Sofia, January 31 (Alexander Kirov of BTA) - After a short respite on Thursday, the lev plunged yet again against the dollar which opened on the last business day of the week at 1,750-1,900 leva on the inter-bank market. By the middle of this week, the Bulgarian lev lost 40 per cent of its worth, diving from some 900 leva/1 US dollar at the end of last week to 1,400-1, 550 leva/1 US dollar on Wednesday.

    The national currency is depreciating steeply because the central National Bank of Bulgaria (BNB) is unable to intervene on the market and because politicians are making statements that the country has already entered a hyperinflation spiral and the government can do nothing to contain it, a dealer for the Bulgarian Post Bank commented for BTA. He sees the enormous amount of leva which are withdrawn daily from the State Savings Bank and dumped on the market as yet another factor of the fiercely bullish dollar.

    In a separate development, the outgoing Government approved a bill on a 100 per cent increase of wages in the state-financed sector. "With the lack of any measures whatsoever to contain these destructive processes, the Government is unable to make any analysis of the effect of this increase," the outgoing Labour and Social Affairs Minister Mincho Koralski said.

    "The extra lev supply in circulation will inevitably spur on inflation and hence push up the exchange rate," BNB Governor Lyubomir Filipov said. He agrees, however, that income adjustment for inflation is socially justifiable, considering the sharp deterioration of the standards of living in recent days. "The policy of deliberate lev depreciation is myopic," said former BNB vice governor Mileti Mladenov, adding that the fall of the lev so far is sufficient.


    Sofia, January 31 (BTA) - Bulgaria is in a total economic crisis which is getting deeper, Zahari Karamfilov, Chairman of the National Statistical Institute (NSI), told a news conference Thursday. Karamfilov said inflation is galloping and projected real hyperinflation already in February or March in case the situation does not change radically. Judging from the macroeconomic indicators Bulgaria is back to its 1990 level, said Karamfilov. In the past seven years the people's living standards dropped 70 percent, he stated. In 1996 industrial production accounted for only 54.7 percent of the one in 1989, NSI data show. Last year saw a 1.1 percent slump of production as from 1995.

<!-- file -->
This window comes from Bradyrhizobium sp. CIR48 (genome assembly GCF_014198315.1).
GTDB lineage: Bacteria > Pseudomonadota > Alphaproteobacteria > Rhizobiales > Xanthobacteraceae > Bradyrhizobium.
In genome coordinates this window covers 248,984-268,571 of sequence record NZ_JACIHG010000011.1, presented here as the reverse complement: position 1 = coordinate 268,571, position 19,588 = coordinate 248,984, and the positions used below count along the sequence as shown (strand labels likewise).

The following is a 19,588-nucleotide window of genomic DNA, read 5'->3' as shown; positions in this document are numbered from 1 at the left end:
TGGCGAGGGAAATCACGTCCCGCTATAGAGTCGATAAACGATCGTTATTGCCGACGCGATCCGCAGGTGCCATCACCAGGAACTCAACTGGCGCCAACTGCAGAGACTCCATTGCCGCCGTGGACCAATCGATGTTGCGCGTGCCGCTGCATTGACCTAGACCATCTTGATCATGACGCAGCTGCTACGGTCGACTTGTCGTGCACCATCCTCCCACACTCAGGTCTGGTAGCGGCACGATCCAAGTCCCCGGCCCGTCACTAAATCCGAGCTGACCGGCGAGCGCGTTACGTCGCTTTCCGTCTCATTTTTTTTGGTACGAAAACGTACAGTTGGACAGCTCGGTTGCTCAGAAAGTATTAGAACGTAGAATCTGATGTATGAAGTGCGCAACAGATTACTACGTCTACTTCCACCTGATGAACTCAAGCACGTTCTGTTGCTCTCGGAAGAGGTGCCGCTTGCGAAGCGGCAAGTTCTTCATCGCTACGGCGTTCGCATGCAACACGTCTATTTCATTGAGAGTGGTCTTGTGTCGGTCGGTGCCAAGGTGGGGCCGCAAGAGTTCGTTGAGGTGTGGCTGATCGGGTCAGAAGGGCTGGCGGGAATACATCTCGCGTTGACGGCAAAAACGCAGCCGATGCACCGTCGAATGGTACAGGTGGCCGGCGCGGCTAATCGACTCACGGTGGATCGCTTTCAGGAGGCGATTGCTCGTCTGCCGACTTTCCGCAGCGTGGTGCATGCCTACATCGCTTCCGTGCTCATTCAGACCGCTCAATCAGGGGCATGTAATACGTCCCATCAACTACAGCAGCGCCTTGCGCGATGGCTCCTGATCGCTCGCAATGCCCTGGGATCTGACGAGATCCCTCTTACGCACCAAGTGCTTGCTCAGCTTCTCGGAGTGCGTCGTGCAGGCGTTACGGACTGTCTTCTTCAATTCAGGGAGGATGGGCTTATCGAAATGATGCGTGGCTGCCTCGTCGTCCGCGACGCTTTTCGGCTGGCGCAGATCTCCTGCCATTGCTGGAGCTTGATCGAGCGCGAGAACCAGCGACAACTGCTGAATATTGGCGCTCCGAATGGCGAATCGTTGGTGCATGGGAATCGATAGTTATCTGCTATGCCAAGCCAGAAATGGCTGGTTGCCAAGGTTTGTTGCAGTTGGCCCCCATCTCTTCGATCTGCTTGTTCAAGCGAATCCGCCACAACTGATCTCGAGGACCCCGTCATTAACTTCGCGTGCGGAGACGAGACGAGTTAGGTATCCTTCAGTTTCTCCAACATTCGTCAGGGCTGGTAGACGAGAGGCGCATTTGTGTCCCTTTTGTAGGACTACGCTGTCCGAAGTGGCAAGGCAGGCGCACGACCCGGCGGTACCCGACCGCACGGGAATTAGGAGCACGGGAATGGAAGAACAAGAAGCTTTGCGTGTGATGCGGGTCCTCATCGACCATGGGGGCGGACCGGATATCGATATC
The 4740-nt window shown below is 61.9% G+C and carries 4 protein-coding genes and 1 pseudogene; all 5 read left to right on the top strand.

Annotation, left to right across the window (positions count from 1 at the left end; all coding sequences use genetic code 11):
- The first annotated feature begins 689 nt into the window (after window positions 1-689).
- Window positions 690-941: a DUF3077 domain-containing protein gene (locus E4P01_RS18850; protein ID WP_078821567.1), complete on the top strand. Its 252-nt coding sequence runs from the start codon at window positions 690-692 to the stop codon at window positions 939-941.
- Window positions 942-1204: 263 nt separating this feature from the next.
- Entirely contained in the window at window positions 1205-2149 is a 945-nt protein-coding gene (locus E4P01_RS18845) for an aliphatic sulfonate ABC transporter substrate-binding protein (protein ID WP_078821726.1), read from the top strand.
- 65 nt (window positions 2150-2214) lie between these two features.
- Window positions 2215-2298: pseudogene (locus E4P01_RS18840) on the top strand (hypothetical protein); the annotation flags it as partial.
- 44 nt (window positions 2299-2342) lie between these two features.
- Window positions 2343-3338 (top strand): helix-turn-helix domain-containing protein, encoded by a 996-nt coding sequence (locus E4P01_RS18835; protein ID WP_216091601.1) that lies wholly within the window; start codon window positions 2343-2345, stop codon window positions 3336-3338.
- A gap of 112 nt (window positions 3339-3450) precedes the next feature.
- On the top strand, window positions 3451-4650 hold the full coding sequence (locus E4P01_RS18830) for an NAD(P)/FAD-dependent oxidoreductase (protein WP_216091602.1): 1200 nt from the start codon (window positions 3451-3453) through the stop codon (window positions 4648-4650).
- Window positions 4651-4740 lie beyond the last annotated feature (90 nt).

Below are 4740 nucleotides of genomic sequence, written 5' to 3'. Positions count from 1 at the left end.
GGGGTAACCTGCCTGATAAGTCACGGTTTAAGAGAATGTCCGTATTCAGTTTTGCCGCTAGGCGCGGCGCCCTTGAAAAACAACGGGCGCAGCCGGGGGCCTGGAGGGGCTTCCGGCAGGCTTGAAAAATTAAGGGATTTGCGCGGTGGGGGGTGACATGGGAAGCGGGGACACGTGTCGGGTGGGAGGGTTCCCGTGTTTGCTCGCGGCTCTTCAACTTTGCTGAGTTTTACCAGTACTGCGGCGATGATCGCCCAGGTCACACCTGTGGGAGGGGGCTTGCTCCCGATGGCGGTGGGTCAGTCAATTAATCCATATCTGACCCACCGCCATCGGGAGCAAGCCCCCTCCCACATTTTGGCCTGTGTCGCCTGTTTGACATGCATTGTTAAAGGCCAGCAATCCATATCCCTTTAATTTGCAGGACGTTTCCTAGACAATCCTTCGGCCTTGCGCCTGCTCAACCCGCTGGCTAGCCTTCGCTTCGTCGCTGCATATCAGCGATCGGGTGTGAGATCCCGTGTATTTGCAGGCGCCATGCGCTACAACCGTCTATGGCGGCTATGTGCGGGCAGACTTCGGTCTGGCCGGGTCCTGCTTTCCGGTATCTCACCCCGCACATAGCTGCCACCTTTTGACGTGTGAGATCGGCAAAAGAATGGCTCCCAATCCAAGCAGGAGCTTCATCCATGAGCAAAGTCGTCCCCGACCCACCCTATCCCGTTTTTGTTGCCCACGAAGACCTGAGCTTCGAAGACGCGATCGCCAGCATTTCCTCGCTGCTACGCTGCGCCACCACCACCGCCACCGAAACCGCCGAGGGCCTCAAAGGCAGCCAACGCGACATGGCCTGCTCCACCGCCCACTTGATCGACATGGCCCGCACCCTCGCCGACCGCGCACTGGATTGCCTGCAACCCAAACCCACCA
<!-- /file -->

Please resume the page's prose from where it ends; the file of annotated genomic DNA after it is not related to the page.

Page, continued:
We cannot make any analyses given the anarchy in the country and the destructive processes in the economy, Mincho Koralski, Minister of Social Affairs in the outgoing Cabinet, said in a private radio broadcast Thursday. 36,000 million leva are needed for the 100-percent increase of the salaries in the state-owned enterprises and the pensions, planned by the Government, said Trade Minister Atanas Paparizov in the same broadcast. Koralski and Paparizov confessed that Bulgaria is not prepared for the hyperinflation and its legislation not adapted to such conditions.

    The planned increase of the salaries is a bomb which will blow up the economy, said Krustyu Petkov, President of the Confederation of Independent Trade Unions in Bulgaria, one of the two largest trade unions in this country. According to Petkov, dumping of such a large amount of money on the market would an irresponsible decision.

    Most shops sell only bread and milk, because the keepers do not know what prices to name. Commodity exchanges are closed or payments there are made in hard currency although this is forbidden by the law. People queue in front of the Sofia stores for cheese and yellow cheese. People from all over the country withdraw their savings and buy goods or exchange their savings into hard currency.

    "People Stock up, as if in the Eve of a War," reads a headline in the latest issue of "Standart News". Some shopkeepers hide away the goods, awaiting the successive price hike. "We buy only prime necessities," said a pensioner with two university diplomas in an interview for the same paper " Friday. All of the respondents in an opinion poll conducted by another newspaper, "Novinar", say they spend all their money on food.

    Ninety-five percent of the small and medium-sized companies have stopped operating, the Union for Private Economic Enterprise stated Thursday. The papers run interviews with small businessmen who say they suffer heavy losses. A shopkeeper in Yambol (Southeastern Bulgaria) expressed his protest by selling out all his stock dirt-cheap and was beaten by other traders.